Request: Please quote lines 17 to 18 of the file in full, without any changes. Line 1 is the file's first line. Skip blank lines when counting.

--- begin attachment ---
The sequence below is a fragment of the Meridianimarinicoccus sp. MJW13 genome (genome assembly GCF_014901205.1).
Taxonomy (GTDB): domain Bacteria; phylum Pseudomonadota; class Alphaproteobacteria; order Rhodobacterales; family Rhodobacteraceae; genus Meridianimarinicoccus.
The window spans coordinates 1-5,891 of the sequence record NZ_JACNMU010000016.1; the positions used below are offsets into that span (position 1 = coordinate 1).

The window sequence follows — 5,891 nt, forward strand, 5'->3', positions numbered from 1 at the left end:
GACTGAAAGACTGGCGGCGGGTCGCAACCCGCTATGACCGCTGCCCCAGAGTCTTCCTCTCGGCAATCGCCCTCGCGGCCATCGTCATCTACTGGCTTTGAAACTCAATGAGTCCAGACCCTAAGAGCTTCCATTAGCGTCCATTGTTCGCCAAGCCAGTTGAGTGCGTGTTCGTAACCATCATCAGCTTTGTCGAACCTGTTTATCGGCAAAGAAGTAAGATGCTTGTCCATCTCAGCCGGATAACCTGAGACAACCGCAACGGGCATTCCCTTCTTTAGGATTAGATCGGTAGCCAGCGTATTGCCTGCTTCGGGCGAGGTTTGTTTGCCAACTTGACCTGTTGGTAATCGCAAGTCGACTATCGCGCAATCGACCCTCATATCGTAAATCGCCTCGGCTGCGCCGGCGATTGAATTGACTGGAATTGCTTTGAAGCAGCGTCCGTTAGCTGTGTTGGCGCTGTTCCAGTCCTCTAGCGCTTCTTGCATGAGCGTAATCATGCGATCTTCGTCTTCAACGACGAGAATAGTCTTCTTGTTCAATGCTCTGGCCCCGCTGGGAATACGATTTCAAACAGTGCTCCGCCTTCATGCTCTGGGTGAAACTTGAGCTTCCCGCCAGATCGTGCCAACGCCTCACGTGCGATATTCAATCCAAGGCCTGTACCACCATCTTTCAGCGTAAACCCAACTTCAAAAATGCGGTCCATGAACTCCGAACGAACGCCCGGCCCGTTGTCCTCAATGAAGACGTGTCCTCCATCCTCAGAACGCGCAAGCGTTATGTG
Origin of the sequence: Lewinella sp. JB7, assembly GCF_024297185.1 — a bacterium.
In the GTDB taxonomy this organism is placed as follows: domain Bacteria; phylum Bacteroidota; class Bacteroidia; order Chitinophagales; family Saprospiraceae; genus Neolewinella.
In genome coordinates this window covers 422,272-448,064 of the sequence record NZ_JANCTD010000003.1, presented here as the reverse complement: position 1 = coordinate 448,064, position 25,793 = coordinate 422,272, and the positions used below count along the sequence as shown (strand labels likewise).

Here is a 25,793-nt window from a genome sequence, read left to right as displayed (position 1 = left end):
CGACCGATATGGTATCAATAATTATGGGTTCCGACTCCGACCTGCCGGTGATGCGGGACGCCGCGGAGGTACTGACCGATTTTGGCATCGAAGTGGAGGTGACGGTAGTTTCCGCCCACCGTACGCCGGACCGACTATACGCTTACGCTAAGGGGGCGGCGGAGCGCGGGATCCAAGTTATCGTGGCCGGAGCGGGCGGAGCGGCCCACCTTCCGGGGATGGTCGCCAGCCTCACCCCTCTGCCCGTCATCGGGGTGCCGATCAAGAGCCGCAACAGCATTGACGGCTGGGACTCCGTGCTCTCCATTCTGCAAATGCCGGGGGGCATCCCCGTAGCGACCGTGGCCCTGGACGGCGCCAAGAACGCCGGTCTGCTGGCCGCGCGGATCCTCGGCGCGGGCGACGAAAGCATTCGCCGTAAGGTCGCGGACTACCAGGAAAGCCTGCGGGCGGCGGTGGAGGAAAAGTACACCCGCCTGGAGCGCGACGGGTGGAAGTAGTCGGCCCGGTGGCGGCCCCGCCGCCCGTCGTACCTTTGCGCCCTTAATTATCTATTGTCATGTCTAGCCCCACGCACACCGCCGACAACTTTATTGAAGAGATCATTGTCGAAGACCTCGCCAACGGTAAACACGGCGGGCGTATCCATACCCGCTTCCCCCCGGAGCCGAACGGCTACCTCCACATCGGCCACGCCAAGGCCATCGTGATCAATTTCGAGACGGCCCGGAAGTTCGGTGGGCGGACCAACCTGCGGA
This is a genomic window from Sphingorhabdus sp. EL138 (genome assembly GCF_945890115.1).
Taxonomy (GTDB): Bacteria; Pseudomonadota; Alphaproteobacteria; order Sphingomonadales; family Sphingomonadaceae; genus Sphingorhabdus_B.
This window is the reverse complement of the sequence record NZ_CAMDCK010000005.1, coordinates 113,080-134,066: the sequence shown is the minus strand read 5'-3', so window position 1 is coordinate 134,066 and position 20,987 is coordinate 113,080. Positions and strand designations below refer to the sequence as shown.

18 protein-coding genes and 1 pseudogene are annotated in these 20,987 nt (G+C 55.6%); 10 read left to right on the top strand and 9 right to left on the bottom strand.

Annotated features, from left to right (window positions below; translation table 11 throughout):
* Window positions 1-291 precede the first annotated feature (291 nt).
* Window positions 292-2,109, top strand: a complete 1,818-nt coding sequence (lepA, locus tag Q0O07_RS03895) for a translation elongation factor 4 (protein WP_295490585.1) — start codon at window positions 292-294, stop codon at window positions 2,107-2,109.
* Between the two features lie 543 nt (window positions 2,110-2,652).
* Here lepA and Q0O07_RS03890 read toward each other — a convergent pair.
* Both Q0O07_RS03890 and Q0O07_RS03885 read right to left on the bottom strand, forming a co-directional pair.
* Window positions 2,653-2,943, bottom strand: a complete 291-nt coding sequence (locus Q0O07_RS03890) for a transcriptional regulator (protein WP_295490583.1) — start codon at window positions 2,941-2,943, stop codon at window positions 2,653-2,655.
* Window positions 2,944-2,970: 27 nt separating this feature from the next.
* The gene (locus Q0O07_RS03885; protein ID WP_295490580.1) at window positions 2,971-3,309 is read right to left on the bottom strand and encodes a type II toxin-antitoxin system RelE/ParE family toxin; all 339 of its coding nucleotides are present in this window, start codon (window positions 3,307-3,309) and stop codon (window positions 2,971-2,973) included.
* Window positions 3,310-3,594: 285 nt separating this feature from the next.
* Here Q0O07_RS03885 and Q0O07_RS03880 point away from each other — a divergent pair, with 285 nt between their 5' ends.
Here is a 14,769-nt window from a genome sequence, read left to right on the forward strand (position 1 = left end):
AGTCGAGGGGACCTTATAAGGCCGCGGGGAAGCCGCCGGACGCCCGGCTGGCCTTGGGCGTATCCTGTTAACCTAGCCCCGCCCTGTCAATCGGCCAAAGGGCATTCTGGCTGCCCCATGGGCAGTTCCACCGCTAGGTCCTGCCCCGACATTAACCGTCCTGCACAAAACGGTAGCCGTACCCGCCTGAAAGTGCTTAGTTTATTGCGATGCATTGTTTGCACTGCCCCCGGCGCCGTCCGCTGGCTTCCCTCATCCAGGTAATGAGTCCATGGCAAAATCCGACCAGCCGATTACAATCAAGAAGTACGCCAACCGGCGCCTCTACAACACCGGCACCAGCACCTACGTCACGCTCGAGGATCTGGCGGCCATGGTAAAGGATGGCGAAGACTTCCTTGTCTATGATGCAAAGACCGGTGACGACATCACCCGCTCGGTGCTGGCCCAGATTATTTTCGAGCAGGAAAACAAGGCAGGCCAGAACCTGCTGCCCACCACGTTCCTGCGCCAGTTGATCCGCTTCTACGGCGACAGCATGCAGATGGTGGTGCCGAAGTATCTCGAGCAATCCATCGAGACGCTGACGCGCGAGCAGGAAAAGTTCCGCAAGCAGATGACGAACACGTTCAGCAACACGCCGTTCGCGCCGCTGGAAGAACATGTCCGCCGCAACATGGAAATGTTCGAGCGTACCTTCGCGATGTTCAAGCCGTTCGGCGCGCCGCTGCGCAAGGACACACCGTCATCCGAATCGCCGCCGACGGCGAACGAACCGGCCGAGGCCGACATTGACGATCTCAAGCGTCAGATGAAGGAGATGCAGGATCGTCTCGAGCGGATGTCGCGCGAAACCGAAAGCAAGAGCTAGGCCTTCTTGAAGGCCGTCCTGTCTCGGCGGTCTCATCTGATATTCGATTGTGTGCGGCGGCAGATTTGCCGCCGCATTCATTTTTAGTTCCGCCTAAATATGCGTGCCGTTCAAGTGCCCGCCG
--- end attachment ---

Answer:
* Window positions 292-2,109, top strand: a complete 1,818-nt coding sequence (lepA, locus tag Q0O07_RS03895) for a translation elongation factor 4 (protein WP_295490585.1) — start codon at window positions 292-294, stop codon at window positions 2,107-2,109.
* Between the two features lie 543 nt (window positions 2,110-2,652).